Abstract 17202: Characterization and Financial Impact of Patients With Unused Implantable Cardioverter Defibrillator 5 Years After Implantation
Background: Implantable cardioverter-defibrillators (ICDs) are increasingly used for primary and secondary prevention of sudden cardiac death. However, a substantial fraction of ICD patients will never receive appropriate ICD therapy, and long-term follow-up data on ICD patients are rare. The aim of our study was to determine amount of and predictors for non-use as well as financial impact of patients with unused ICDs 5 years after implantation.
Methods: We prospectively enrolled 322 consecutive ICD patients. Baseline data were collected at device implantation and all patients were followed-up for 101±30 months (range 60–187 months) regarding first appropriate ICD-therapy, inappropriate shocks and device replacement.
Results: After 5 years of follow up, 139 patients (43%) were free of appropriate ICD therapy. Patients with unused ICD were younger (median 57 vs. 63 years, p<0.001), more often had indication for primary prevention (34% vs. 21%, p=0.01) and had higher baseline ejection fraction (35% vs. 30%, p=0.02). In multivariable analysis, age <60 years, negative electrophysiological studies prior to implantation and implantation after 1.1.2000 were independent predictors for non-use. Of the patients with unused ICD after 5 years, 35 (25%) had experienced at least one episode of inappropriate ICD shock. A total number of 207 devices (1.5 devices per patient) was needed for the 139 patients within 5 years, accounting for around 43'000 $ per patient.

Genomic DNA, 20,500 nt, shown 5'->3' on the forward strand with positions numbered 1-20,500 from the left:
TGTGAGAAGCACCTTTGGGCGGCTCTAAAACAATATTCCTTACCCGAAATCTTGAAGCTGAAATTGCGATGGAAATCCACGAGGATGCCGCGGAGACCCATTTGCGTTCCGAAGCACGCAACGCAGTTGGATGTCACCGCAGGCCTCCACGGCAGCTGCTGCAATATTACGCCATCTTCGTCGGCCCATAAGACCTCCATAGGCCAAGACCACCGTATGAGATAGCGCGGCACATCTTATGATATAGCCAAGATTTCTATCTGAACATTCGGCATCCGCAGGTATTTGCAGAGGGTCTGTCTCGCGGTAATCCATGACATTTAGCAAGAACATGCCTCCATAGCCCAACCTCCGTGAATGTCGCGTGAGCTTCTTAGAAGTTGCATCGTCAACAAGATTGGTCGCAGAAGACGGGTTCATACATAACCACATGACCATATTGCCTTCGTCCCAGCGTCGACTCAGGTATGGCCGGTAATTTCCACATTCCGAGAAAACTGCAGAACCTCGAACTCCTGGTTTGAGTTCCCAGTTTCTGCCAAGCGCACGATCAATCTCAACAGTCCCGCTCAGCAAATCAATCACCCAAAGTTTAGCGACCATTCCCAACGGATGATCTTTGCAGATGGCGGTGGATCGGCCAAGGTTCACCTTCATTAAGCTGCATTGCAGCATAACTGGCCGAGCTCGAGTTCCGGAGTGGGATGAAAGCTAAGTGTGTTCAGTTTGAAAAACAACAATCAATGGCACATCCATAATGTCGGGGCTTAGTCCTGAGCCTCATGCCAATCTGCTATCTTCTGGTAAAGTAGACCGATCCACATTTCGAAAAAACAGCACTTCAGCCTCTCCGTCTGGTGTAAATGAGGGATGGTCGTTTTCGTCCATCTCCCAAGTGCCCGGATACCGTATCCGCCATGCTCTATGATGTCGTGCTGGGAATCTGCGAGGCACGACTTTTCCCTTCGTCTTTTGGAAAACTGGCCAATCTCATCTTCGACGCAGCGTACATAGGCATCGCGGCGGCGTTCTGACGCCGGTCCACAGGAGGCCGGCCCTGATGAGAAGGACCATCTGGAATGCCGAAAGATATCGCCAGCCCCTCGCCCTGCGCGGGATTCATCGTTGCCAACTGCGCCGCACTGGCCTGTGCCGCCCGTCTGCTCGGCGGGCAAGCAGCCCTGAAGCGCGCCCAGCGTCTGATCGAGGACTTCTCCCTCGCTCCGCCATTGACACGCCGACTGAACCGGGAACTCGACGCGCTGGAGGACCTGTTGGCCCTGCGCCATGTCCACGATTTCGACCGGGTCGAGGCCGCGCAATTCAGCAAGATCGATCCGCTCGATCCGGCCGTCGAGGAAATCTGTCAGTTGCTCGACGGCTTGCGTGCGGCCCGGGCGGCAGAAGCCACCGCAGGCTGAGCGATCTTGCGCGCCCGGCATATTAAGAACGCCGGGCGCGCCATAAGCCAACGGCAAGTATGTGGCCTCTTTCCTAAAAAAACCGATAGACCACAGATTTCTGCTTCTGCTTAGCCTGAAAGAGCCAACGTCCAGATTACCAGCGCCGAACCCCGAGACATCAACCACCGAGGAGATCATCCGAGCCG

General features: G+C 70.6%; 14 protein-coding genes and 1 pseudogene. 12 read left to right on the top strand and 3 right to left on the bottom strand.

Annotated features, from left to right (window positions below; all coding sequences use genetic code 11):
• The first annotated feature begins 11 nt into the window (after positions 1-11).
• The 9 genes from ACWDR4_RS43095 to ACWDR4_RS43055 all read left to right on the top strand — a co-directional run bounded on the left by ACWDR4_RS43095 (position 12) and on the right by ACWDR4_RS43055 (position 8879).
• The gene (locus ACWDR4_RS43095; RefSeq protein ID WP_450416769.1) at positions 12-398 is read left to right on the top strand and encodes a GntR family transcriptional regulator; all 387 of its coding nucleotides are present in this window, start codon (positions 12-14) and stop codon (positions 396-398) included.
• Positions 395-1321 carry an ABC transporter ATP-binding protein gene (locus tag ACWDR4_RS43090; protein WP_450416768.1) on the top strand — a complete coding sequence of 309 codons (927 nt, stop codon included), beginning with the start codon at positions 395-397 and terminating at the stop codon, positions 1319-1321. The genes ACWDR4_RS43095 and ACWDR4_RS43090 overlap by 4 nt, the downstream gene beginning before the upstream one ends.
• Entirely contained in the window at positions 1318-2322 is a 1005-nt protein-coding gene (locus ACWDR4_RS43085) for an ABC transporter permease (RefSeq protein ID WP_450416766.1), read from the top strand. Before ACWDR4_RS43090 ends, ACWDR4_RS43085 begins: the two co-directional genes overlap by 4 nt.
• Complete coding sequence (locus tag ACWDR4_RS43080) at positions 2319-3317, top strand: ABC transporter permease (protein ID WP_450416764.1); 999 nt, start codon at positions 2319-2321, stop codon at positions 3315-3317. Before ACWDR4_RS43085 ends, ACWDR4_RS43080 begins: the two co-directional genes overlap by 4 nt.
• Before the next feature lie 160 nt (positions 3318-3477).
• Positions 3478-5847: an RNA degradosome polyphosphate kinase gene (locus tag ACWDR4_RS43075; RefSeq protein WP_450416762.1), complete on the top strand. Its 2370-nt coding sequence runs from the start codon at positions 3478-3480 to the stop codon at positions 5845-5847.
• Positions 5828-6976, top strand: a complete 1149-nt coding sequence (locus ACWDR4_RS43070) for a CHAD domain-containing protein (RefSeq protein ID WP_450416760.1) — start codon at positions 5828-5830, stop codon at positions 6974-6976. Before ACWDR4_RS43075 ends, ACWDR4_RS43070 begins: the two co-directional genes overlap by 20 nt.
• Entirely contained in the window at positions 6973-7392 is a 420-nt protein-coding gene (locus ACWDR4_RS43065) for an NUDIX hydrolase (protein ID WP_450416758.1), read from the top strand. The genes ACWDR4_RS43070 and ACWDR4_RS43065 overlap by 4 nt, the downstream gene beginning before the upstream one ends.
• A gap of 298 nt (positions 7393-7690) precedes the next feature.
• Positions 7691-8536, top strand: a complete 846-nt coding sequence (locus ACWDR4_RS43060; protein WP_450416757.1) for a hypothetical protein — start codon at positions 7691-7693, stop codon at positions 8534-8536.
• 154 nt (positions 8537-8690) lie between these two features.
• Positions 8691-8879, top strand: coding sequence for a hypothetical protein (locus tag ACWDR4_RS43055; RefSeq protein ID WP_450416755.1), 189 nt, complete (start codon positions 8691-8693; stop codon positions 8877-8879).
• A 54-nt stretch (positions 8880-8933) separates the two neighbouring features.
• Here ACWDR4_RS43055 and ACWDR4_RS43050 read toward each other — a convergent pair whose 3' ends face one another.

Conclusions: Nearly half of ICD patients seen in daily practice do not have appropriate ICD therapy within 5 years after implantation, highlighting the medical and economic need for improved patient selection.
- © 2010 by American Heart Association, Inc.